AUGUSTA — In his first and last address to the Maine Legislature, Adjutant Gen. John Libby on Wednesday declared the state of the Maine National Guard to be good despite a decade of fighting in Iraq and Afghanistan.

“As I tell our World War II veterans, they are the greatest generation but this nation is currently being served by another great generation who are 100 percent volunteer for the first time in our modern history and have fought in two simultaneous wars,” Libby told lawmakers in a House-Senate session.

A bill passed last session authorizes legislative leaders to invite the adjutant general to appear annually and address a joint session. The address to lawmakers was also the last for Libby, who’s submitted his resignation effective March 16.

Libby heads the Maine National Guard and is commissioner of the state Department of Defense, Veterans and Emergency Management.

“Let me report to you that the state of the Maine National Guard is good,” Libby said Wednesday.

Congress has been generous in its support of the Guard, the support of governors he’s served under has been magnificent, and legislative support has been exceptional, he said.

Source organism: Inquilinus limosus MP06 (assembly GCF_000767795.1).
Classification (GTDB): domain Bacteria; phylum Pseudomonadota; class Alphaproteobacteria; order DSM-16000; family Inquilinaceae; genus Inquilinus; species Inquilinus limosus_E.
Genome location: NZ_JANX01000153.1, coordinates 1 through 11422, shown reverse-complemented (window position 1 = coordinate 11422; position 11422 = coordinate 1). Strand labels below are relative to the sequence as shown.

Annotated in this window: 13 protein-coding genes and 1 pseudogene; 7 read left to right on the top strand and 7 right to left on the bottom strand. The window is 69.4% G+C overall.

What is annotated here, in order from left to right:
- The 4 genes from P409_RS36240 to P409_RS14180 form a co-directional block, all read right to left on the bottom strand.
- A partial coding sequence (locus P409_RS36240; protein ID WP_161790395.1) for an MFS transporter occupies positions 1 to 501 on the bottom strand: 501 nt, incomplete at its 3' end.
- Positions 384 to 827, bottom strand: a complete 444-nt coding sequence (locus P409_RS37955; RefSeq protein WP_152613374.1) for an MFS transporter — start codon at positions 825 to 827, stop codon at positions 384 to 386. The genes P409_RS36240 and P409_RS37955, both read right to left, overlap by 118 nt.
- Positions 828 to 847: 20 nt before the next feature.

Libby said the future role of the National Guard “is being determined as we speak” by Congress, following directed budget cuts that will slash hundreds of billions of dollars from defense programs during the next several years.

Libby, who has overseen the mobilization and deployment of 3,300 members of the Maine Army and Air Guard to Iraq and Afghanistan, described the troops he leads as a rare breed.

“We are the 1 percent,” he said. Seventy percent of American youths are disqualified from serving in the military, and 97 percent of those who are qualified choose not to serve.

“Overall, more than 99 percent of Americans will never serve,” Libby said.

The general said 51 people from Maine serving in active duty since the 9/11 attacks have died. Among them are eight Guard members, whose names he read and whose dog tags hang in a memorial in the State House.

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